In keeping with the sightly vintage design vibe, there’s also Marshall’s familiar gold button on the right ear cup for turning the cans off and on. You’ll hear a little guitar riff to let you know the power is on, and a slightly different one when powering down. It’s a novelty that doesn’t wear off.

The gold button also doubles up as a joystick, or Multi-Direction Control Knob, to give it its official name. This is a brilliantly responsive control that feels entirely intuitive and lets you control volume by moving up and down. You can also skip tracks back or forward by moving it left or right. There’s no annoying double-tap to master to skip back a track. Pressing the button/joystick in takes care of play and pause.

The Marshall Bluetooth app, originally created for the brand’s speakers, has been updated for headphones and it couldn’t be easier to use. Along with the customisation options mentioned earlier, the app also lets you set a timer to turn off your headphones after a set time period, which is great if you’re using them to help you fall asleep.



Marshall’s latest headphones might look the part, but how do they sound? Pretty damn good, actually.

A lot of rival headphones are only really well suited to a handful of genres, but these cans span the genres. A genre spanner, if you will. The fact that you can switch between equaliser presets, or create your own, for different styles of music is excellent news for everyone.

Featuring custom-tuned 40mm dynamic drivers, the headphones have a powerful, crisp audio with Marshall’s signature crunchy sound. Bass is punchy but not overdone, vocals are clear, and there’s a definite warmness to acoustic tracks.

The cans sound just as good on electro as they do on classical, with an expansive soundscape that’s pleasingly well balanced. Audiophiles might argue that the sound can be a little lacking in the high range, but that’s being particularly pernickety. The noise cancelling works a treat, and the fact that you can customise it to the level you want makes it even better.

Marshall Monitor II ANC verdict

Marshall Monitor II ANC verdict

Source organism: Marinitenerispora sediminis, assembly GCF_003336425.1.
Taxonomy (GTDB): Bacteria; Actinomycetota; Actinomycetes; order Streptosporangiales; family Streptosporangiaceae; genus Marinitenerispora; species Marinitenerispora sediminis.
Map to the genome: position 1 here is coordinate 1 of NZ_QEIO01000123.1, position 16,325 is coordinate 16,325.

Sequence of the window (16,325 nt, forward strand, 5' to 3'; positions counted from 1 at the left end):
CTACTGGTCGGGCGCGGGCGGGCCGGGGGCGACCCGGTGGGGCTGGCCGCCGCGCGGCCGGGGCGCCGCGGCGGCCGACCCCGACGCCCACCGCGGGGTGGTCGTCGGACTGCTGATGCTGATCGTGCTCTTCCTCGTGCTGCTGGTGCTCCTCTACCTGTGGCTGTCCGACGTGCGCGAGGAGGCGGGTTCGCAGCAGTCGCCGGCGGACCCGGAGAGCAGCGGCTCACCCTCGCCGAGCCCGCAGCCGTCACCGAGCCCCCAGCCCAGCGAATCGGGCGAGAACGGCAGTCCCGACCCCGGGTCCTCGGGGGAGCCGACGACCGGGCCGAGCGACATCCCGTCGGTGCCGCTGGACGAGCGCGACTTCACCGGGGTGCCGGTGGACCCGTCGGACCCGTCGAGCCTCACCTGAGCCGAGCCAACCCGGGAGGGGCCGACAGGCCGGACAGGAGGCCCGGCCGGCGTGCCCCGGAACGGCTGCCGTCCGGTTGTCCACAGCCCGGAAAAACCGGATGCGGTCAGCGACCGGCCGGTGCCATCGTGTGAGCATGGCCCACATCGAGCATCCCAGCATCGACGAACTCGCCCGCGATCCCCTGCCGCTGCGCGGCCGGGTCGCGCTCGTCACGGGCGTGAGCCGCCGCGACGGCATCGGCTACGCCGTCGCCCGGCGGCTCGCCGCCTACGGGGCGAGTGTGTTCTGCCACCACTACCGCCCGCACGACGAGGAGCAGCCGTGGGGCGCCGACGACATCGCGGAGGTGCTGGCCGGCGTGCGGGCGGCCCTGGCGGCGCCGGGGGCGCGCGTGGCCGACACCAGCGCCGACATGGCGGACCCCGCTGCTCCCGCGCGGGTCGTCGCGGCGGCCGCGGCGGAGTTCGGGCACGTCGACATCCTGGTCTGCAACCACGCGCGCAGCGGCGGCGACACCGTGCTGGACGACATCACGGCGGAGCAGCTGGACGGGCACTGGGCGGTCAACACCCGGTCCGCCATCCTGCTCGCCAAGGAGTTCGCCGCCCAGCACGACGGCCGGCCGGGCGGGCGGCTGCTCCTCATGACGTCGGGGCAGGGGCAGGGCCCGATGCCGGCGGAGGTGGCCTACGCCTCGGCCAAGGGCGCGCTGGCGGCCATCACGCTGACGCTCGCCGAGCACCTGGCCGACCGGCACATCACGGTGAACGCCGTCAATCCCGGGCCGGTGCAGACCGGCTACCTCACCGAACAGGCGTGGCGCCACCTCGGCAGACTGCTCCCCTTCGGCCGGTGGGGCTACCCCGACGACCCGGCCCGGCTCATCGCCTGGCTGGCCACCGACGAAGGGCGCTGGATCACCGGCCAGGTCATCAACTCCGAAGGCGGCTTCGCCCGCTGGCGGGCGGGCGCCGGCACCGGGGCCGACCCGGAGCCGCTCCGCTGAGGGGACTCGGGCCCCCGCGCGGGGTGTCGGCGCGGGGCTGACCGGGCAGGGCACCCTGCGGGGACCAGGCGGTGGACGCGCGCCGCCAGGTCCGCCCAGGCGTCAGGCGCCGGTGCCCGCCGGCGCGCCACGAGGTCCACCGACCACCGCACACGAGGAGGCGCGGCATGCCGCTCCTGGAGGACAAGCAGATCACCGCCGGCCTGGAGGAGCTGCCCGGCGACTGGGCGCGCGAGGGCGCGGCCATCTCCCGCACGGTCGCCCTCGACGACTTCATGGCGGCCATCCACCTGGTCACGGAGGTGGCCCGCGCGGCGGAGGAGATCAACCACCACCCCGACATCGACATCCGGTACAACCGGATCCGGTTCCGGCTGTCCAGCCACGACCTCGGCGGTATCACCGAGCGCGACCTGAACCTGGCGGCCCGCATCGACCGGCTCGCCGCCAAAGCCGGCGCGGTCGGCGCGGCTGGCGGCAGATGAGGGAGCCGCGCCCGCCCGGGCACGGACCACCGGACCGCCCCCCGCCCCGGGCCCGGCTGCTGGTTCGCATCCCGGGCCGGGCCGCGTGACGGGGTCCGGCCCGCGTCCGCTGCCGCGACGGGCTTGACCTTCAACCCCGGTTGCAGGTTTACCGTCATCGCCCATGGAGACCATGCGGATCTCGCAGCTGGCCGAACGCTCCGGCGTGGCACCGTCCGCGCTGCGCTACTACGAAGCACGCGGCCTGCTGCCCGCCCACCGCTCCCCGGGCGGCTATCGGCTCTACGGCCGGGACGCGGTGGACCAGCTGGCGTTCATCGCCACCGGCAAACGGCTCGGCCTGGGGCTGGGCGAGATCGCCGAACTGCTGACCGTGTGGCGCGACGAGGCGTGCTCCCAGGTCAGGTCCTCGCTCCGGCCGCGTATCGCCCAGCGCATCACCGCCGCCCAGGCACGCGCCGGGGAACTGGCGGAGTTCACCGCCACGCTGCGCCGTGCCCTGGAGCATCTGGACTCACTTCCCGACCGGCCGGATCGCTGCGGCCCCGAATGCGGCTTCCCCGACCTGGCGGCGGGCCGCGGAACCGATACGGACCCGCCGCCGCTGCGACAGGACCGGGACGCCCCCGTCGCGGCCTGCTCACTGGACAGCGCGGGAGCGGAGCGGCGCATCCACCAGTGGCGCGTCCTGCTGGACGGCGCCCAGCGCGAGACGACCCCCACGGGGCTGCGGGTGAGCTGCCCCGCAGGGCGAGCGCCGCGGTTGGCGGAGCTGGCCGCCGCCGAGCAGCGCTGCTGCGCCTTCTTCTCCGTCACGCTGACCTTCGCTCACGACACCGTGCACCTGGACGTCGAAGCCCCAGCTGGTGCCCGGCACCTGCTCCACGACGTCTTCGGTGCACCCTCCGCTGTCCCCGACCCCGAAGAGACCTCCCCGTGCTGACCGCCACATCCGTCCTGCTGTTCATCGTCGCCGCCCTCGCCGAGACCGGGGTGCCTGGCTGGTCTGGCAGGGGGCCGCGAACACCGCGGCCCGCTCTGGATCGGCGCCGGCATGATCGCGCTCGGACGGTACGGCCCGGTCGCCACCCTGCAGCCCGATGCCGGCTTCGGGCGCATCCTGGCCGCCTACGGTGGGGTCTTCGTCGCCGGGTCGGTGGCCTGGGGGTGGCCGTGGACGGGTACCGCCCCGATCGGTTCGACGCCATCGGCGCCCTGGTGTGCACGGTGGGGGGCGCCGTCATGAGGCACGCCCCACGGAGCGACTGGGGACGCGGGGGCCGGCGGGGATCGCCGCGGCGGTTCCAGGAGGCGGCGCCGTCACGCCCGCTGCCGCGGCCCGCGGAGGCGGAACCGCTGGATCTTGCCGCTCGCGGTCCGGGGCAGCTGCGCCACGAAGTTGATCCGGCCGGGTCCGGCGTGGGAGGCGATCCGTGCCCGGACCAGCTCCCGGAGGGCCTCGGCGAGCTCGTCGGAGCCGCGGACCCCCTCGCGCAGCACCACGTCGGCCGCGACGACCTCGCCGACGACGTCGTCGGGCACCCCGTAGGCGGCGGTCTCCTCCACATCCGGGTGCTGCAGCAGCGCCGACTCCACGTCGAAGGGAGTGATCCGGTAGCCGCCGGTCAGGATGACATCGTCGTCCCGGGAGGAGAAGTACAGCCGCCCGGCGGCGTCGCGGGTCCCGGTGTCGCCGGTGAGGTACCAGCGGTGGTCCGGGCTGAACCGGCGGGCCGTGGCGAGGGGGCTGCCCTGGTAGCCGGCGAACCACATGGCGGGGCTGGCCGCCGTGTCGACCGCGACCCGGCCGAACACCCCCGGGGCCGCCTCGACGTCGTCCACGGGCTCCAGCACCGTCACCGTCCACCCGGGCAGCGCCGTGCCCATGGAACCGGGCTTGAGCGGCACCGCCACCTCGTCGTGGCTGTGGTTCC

Marshall’s cool guitar amp-inspired design is the big sell here and for many of us, it’s as close as we’ll ever get to a backstage pass. But there’s a lot more to like about the latest model than its good looks. A sturdy foldable design, excellent controls, a comfy fit, customisable noise cancelling and great all-round sound performance are sure to make these cans a big hit.

At £270, they’re not exactly cheap but not crazy expensive either. And as Marshall’s most advanced headphones yet, you get a substantial amount of bang for your buck. If you like the Marshall look, and if you’re reading this then we assume you probably do, then these headphones should go right to the top of your list.

Stuff Says…

Score: 5/5

Quite simply, Marshall’s best headphones yet

Good Stuff

Rock star design

Excellent, customisable controls

Slick folding design

Solid battery life

Bad Stuff


Profile image of Libby Plummer Libby Plummer Freelance contributor


Libby is a freelance journalist with more years of experience than she cares to divulge.She writes for a wide range of publications, from gadget mags to national news titles, and was previously a full-time gadget wrangler (AKA reviews editor).Libby loves film, music and sport (watching, not participating anymore) and is on a constant quest to find the perfect pair of headphones. She has an unwavering ability to back the wrong format and still owns an HD DVD player.

Areas of expertise

Audio, cameras, home cinema, space, film & TV